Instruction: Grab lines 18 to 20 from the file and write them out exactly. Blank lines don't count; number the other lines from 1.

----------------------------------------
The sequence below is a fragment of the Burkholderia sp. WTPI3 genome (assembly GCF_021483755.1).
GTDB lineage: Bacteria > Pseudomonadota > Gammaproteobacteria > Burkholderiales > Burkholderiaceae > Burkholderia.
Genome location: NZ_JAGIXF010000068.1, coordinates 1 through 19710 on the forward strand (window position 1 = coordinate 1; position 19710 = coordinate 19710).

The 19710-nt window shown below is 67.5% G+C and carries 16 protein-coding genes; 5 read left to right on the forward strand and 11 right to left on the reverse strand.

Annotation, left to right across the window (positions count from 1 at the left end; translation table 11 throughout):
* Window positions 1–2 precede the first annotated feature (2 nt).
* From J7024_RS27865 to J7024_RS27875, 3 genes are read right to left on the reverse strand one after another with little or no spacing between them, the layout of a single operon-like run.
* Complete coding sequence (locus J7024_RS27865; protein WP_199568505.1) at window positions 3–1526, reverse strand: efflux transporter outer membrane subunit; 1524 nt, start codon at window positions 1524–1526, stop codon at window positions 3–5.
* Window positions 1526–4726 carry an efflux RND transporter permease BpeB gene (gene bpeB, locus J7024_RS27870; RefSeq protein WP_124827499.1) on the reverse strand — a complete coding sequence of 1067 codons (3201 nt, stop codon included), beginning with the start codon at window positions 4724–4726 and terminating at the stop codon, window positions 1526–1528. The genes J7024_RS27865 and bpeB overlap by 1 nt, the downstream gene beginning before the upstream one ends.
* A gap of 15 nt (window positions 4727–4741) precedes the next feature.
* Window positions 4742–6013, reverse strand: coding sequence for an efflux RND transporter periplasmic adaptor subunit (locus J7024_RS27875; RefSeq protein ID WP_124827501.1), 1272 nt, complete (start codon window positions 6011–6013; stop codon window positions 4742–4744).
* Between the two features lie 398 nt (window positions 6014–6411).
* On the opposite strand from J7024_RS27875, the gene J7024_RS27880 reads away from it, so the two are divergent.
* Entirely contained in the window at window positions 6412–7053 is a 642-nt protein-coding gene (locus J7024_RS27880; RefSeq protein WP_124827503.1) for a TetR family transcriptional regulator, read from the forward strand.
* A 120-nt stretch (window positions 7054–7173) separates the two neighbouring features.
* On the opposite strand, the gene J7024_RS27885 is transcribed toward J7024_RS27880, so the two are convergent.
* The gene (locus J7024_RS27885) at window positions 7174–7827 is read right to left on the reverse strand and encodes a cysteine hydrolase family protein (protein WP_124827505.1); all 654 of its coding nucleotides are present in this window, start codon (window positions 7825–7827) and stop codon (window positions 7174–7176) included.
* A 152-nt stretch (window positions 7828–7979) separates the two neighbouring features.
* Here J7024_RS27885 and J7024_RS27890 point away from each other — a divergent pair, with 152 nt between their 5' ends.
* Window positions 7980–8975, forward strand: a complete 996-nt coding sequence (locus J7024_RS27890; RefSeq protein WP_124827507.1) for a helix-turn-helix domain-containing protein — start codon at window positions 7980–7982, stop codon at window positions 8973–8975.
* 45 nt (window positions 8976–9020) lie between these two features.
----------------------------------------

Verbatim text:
* A 152-nt stretch (window positions 7828–7979) separates the two neighbouring features.
* Here J7024_RS27885 and J7024_RS27890 point away from each other — a divergent pair, with 152 nt between their 5' ends.
* Window positions 7980–8975, forward strand: a complete 996-nt coding sequence (locus J7024_RS27890; RefSeq protein WP_124827507.1) for a helix-turn-helix domain-containing protein — start codon at window positions 7980–7982, stop codon at window positions 8973–8975.